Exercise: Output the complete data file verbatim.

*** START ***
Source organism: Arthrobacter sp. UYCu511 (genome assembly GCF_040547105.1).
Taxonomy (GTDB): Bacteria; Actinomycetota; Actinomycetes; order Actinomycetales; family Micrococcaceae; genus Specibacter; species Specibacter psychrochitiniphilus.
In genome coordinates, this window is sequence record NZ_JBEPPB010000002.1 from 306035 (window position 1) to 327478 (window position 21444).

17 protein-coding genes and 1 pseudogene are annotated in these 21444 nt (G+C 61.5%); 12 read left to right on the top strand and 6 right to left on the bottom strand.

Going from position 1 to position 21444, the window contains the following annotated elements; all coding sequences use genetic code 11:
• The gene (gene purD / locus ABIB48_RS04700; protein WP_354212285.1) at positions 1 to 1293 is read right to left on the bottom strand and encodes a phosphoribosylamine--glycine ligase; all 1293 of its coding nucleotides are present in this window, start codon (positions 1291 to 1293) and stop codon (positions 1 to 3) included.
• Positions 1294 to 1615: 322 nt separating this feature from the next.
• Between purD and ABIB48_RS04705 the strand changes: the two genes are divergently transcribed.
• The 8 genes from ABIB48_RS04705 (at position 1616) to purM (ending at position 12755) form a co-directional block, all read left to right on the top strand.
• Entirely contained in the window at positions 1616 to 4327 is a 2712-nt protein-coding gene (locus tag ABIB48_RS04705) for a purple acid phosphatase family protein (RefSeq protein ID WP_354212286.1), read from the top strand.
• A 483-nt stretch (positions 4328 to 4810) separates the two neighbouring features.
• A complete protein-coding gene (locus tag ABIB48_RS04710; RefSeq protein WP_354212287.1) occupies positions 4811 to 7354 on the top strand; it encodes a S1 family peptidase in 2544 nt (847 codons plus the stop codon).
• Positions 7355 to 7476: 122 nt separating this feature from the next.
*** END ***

Source organism: Arthrobacter sp. UYCu511 (genome assembly GCF_040547105.1).
Taxonomy (GTDB): Bacteria; Actinomycetota; Actinomycetes; order Actinomycetales; family Micrococcaceae; genus Specibacter; species Specibacter psychrochitiniphilus.
In genome coordinates, this window is sequence record NZ_JBEPPB010000002.1 from 306035 (window position 1) to 327478 (window position 21444).

17 protein-coding genes and 1 pseudogene are annotated in these 21444 nt (G+C 61.5%); 12 read left to right on the top strand and 6 right to left on the bottom strand.

Going from position 1 to position 21444, the window contains the following annotated elements; all coding sequences use genetic code 11:
• The gene (gene purD / locus ABIB48_RS04700; protein WP_354212285.1) at positions 1 to 1293 is read right to left on the bottom strand and encodes a phosphoribosylamine--glycine ligase; all 1293 of its coding nucleotides are present in this window, start codon (positions 1291 to 1293) and stop codon (positions 1 to 3) included.
• Positions 1294 to 1615: 322 nt separating this feature from the next.
• Between purD and ABIB48_RS04705 the strand changes: the two genes are divergently transcribed.
• The 8 genes from ABIB48_RS04705 (at position 1616) to purM (ending at position 12755) form a co-directional block, all read left to right on the top strand.
• Entirely contained in the window at positions 1616 to 4327 is a 2712-nt protein-coding gene (locus tag ABIB48_RS04705) for a purple acid phosphatase family protein (RefSeq protein ID WP_354212286.1), read from the top strand.
• A 483-nt stretch (positions 4328 to 4810) separates the two neighbouring features.
• A complete protein-coding gene (locus tag ABIB48_RS04710; RefSeq protein WP_354212287.1) occupies positions 4811 to 7354 on the top strand; it encodes a S1 family peptidase in 2544 nt (847 codons plus the stop codon).
• Positions 7355 to 7476: 122 nt separating this feature from the next.